Skip to main content

Systemic lupus erythematosus may have an early effect on peripheral nerve function in patients without clinical or electrophysiological neuropathy: comparison with age- and gender-matched controls


Asymptomatic electrophysiological peripheral neuropathy is described in systemic lupus erythematosus (SLE) patients. To determine if SLE could have an even earlier effect on peripheral nerve function even before the development of electrophysiological abnormalities, we compared nerve conduction studies (NCS) of SLE patients without electrophysiological or clinical peripheral neuropathy with healthy controls. Consecutive SLE patients without clinical neuropathy (or other known causes of neuropathy) underwent sensory and motor NCS of all four limbs. Results of 61 patients without electrophysiological criteria of neuropathy were compared with age- and gender-matched controls. Although still within the laboratory’s range of normal values, significant differences were found in several NCS parameters between patients and controls. SLE patients had lower amplitudes for ulnar, fibular, and tibial compound muscle action potentials (CMAP) and sural sensory nerve action potentials (SNAP); slower conduction velocities for median, ulnar, and fibular motor nerves, and median, ulnar and sural sensory nerves. SLE patients also had longer minimum F-wave latencies for median, ulnar, fibular, and tibial nerves. H reflexes were more often absent in patients. Correlations were found between the number of disease relapses and motor conduction velocities of the fibular and tibial nerves. SLE may have early effect on peripheral nerve function in patients even before they develop electrophysiological or clinical neuropathy.

This is a preview of subscription content, access via your institution.

Fig. 1


  1. American College of Rheumatology (1999) The American college of rheumatology nomenclature and case definitions for neuropsychiatric lupus syndromes. Arthritis Rheum 42:599–608

    Article  Google Scholar 

  2. Bortoluzzi A, Silvagni E, Furini F, Piga M, Govoni M (2019) Peripheral nervous system involvement in systemic lupus erythematosus: a review of the evidence. Clin Exp Rheumatol 37:146–155

    PubMed  Google Scholar 

  3. Toledano P, Orueta R, Rodríguez-Pintó I, Valls-Solé J, Cervera R, Espinosa G (2017) Peripheral nervous system involvement in systemic lupus erythematosus: prevalence, clinical and immunological characteristics, treatment and outcome of a large cohort from a single centre. Autoimmun Rev 16:750–755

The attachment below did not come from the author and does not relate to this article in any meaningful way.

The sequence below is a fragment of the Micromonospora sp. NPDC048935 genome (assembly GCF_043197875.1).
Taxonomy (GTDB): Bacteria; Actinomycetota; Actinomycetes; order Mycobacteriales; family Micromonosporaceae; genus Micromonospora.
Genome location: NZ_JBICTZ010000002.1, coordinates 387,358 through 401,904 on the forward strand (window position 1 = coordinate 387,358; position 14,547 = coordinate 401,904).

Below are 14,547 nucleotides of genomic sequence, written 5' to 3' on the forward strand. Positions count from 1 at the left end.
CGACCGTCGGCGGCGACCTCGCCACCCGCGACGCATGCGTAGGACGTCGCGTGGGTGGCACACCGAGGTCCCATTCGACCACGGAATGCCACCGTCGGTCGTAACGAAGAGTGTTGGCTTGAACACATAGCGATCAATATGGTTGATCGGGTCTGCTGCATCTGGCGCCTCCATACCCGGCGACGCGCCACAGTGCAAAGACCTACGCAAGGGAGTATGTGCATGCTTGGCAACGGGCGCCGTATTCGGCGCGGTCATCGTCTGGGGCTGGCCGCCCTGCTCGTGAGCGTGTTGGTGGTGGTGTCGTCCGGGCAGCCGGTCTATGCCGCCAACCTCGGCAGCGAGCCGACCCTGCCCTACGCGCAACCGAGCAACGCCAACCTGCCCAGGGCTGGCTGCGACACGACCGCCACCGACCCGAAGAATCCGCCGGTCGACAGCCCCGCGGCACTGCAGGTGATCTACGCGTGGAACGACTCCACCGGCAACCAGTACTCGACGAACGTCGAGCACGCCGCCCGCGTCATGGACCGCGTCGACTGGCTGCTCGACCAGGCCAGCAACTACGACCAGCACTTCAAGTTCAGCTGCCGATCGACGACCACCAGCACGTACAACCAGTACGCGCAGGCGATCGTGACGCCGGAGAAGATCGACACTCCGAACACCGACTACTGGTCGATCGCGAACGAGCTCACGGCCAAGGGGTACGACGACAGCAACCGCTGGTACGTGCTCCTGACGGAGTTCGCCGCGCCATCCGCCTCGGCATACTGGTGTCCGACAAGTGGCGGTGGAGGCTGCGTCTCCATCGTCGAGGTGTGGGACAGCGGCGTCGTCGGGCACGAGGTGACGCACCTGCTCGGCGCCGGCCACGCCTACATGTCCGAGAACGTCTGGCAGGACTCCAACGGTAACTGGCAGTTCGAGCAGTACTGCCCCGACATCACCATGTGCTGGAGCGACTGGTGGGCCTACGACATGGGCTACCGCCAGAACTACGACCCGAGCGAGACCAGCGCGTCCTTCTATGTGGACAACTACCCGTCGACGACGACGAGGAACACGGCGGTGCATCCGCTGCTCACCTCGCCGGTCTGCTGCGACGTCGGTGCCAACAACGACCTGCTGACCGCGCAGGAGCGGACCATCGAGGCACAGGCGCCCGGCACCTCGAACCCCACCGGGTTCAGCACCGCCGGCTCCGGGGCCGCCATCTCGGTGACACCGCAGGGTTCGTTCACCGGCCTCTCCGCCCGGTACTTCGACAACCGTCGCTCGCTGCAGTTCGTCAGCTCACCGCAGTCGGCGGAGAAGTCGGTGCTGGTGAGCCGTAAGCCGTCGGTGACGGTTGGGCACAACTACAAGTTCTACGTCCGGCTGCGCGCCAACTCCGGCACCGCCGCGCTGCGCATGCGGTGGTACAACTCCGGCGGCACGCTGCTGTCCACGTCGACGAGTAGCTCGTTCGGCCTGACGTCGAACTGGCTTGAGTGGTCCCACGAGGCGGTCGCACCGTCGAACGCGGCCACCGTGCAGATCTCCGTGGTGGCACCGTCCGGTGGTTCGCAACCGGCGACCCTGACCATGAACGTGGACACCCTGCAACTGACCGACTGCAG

Article  CAS  Google Scholar 

  4. Florica B, Aghdassi E, Su J, Gladman DD, Urowitz MB, Fortin PR (2011) Peripheral neuropathy in patients with systemic lupus erythematosus. Semin Arthritis Rheum 41:203–211

    Article  Google Scholar 

  5. Oomatia A, Fang H, Petri M, Birnbaum J (2014) Peripheral neuropathies in systemic lupus erythematosus: clinical features, disease associations, and immunologic characteristics evaluated over a twenty-five–year study period. Arthritis Rheumatol 66:1000–1009

    Article  CAS  Google Scholar 

  6. Jasmin R, Sockalingam S, Ramanaidu L, Goh K (2015) Clinical and electrophysiological characteristics of symmetric polyneuropathy in a cohort of systemic lupus erythematosus patients. Lupus 24:248–255

    Article  CAS  Google Scholar 

  7. Xianbin W, Mingyu W, Dong X et al (2015) Peripheral neuropathies due to systemic lupus erythematosus in China. Medicine 94(e625):8

    Google Scholar 

  8. Saigal R, Bhargav R, Goyal L, Agrawal A, Mital P, Wadhwani D (2015) Peripheral neuropathy in systemic lupus erythematosus: clinical and electrophysiological properties and their association with disease activity parameters. J Assoc Physicians India 63:15–19

    PubMed  Google Scholar 

  9. Brey RL, Holliday SL, Saklad AR et al (2002) Neuropsychiatric syndromes in lupus: prevalence using standardized definitions. Neurology 58:1214–1220

    Article  CAS  Google Scholar 

  10. Mok CC, To CH, Mak A (2006) Neuropsychiatric damage in Southern Chinese patients with systemic lupus erythematosus. Medicine 85:221–228

    Article  Google Scholar 

  11. Huynh C, Ho SL, Fong KY, Cheung RT, Mok CC, Lau CS (1999) Peripheral neuropathy in systemic lupus erythematosus. J Clin Neurophysiol 16:164–168

    Article  CAS  Google Scholar